Student Spotlight

A day in the life of a Nigerian dental student


“Ouch!” I had just hit myself trying to kill the mosquito that woke me very early (and kept waking me throughout the night). We forgot to use the insecticide yesterday. But I wasn’t going to let that get me down. It was my first day at dental school and nothing was going to spoil my day, not even the fact that I had to go three floors down to get the bucket of water to have my bath or the fact that I had to keep stomping to scare off the cat-sized rats roaming about.

“Ngozi please keep a seat for me,” my roommate said as she rushed to get water from the bathroom. They had just put on the hostel generator and started pumping water, but by now it was 7:30 which would have been late for me to prepare for an 8 a.m. class.

Me and some friends in front of the old dental school building. Class of 2015 “Colours Day”

This is just another day for me in a Nigerian dental school. The dental degree in Nigeria is a bachelor of dental surgery (BDS) degree. It’s a 6-year program that doesn’t require an undergraduate degree. A school year starts in January and ends in December with only one break during Christmas. During the first four years, basic medical science subjects are taught. We attend lectures with our medical school colleagues during our second through fourth years. Anatomy (where we dissect cadavers), biochemistry, physiology, pathology, hematology, microbiology, oral biology, pharmacology and epidemiology are some of the classes that we take.

Changing room of the dental school

In the second part of the fourth year we have a junior operative technique course, which involves an introduction to prosthetic and conservative dentistry. We have to make a complete denture and prepare Class I and II cavity preps. For a class of 49 pupils there are only five working phantom heads available for practice of cavity preparation and one slow hand piece shared between five students. There is also the issue of electricity. Although this is a general problem in Nigeria, our lecturers do not see it as a reason for anyone to lag behind. During our fifth year of dental school we start another segment of lectures and clinic rotations in preventive dentistry, pediatric dentistry, orthodontics, oral path, oral surgery and restorative dentistry.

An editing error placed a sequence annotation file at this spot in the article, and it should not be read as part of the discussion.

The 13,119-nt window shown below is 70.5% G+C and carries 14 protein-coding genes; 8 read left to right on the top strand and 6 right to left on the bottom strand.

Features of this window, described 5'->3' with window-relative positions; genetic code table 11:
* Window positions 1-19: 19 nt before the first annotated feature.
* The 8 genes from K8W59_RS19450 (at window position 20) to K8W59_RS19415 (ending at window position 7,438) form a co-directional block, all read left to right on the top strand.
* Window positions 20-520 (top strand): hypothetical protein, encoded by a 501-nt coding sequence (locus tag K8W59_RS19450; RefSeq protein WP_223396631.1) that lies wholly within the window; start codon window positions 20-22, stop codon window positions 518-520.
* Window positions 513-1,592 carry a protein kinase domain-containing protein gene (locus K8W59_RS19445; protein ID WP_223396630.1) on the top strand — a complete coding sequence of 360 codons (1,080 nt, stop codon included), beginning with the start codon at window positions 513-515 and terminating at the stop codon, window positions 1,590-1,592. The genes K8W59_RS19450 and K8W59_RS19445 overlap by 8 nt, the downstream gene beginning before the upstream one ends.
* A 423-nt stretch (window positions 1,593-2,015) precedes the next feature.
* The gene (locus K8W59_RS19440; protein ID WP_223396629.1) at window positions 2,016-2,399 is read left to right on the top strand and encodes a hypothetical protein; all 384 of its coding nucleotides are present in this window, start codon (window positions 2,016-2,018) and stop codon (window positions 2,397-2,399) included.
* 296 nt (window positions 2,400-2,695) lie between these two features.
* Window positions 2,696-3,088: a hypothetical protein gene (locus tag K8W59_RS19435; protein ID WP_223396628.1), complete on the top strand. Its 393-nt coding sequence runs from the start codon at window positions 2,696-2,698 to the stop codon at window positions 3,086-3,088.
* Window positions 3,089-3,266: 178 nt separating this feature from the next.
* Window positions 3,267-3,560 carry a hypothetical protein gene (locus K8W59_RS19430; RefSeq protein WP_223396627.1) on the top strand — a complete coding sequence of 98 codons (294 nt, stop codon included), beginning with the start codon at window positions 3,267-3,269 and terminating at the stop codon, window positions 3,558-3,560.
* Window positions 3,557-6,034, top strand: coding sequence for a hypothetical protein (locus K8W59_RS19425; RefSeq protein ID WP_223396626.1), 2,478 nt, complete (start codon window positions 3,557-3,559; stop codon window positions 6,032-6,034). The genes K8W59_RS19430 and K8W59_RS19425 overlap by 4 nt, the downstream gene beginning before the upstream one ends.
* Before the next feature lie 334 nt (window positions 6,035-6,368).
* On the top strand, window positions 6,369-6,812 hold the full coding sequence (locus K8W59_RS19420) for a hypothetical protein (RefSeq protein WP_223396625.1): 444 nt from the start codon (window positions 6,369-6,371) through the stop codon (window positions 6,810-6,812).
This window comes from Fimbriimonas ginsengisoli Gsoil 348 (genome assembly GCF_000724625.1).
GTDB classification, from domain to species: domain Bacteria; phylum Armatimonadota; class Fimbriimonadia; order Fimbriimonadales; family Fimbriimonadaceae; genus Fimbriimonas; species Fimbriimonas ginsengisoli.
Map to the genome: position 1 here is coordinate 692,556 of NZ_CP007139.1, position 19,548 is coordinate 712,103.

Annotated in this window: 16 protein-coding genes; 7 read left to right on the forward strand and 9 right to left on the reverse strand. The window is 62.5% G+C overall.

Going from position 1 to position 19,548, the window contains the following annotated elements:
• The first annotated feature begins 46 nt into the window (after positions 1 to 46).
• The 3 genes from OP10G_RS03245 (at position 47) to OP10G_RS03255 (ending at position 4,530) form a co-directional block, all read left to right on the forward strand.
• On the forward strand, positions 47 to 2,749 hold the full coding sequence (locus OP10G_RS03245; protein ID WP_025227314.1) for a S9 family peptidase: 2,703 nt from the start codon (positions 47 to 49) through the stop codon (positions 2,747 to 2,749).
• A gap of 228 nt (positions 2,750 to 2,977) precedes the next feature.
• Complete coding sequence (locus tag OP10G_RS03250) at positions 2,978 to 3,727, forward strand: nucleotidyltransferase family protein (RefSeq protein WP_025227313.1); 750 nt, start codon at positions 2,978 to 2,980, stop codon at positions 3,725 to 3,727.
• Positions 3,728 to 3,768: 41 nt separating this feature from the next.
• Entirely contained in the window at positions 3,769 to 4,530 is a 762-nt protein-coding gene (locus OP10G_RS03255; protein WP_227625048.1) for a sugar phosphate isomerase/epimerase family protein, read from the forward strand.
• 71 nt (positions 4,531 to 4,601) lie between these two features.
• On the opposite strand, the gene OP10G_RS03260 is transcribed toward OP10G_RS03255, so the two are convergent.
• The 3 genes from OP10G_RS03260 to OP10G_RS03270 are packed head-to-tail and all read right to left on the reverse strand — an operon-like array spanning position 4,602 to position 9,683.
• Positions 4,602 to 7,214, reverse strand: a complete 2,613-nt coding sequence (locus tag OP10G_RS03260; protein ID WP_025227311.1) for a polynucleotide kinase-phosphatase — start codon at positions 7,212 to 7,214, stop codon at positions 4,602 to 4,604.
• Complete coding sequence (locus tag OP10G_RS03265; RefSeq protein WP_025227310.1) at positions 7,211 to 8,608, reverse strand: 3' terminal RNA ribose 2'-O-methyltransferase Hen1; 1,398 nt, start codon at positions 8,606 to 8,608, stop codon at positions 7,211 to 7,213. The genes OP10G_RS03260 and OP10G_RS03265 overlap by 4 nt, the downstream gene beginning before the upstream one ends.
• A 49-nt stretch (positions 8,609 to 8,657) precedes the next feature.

My friends and I in the new dental school building

Normally rotations and meeting requirements can be difficult, and with the increased cost of treatment, reduced patient flow, residents strikes, the Ebola scare, and the current strike of all health workers except doctors, clinic learning has also been difficult. Meeting requirements has been nearly impossible. Hence this leads to us going to markets and schools to source for patients, and sometimes paying for our patients’ procedures. I honestly feel anyone who can graduate in these kinds of conditions can thrive anywhere.

~Ngozi Chukwudifu, College of Medicine University of Lagos, Nigeria, international member Situs Slot Gacor Pragmatic Play Slot Gacor Slot Gacor Slot Online Situs Slot Gacor Slot Online Resmi Slot Online Terbaru Slot Online Terbaik dan Terpercaya Slot Online Slot Gacor Gampang Menang Slot Online Slot Online Resmi Budaya Korea Hantu Seram di Indonesia Kucing Asal Thailand Wisata Raja Ampat Wisata di Jogja Jenis Soto di Indonesia Lagu Terbaru Lagu Lawas Indonesia Slot88 Situs Slot Online Slot Online Slot Gacor Slot Online Situs Slot Gacor Situs Slot Gacor Situs Slot Gacor

Ngozi Chukwudifu

Ngozi Chukwudifu is a dental student of the College of Medicine University of Lagos, Nigeria. She is currently in her fifth year of dental school (dentistry is six years here in Nigeria). She has held numerous leadership positions for her school, one of them as Editor in Chief.

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  1. Mary-Natalie says:

    You’re a beautiful, bright young star, Ngozi Chukwudifu (did I get it right?) Keep it up!



  2. amaoge says:

    you will thrive anywhere, be assured! Good article, well written..keep it up friend!
    P.S. why do you have to tell the whole world about the cat-sized rats?….smh…

  3. Hello Ngozi, I like your article and detailed description of dental education in Nigeria. Originally I am from Russia and some aspects of dental education from your country are very similar to some aspects in Russian dental education. We also spend 6 years in dental school and study all basic sciences at the begging with the medical students.
    Good luck to you. You are so near from becoming a dentist!

  4. Adeniji Adetomiwa says:

    Hi, is it true that both mbbs student and dentistry studen take almost the same courses and does a dentist earn the same amount as a medical doctor in Nigeria?. Thank you

    1. Hi Adeniji,

      I can’t answer this for you and I’m not sure the post author will since this post is about two years old. Sorry we couldn’t be of more help!

      Kim Kelly, senior manager, ASDA publications

    2. pandora says:

      Yes, it’s absolutely true

  5. Good information.

  6. Bobkindson says:

    This piece of info is very helpful
    Am also a dental student , although in my first year, I hope I could learn a lot of things from here .

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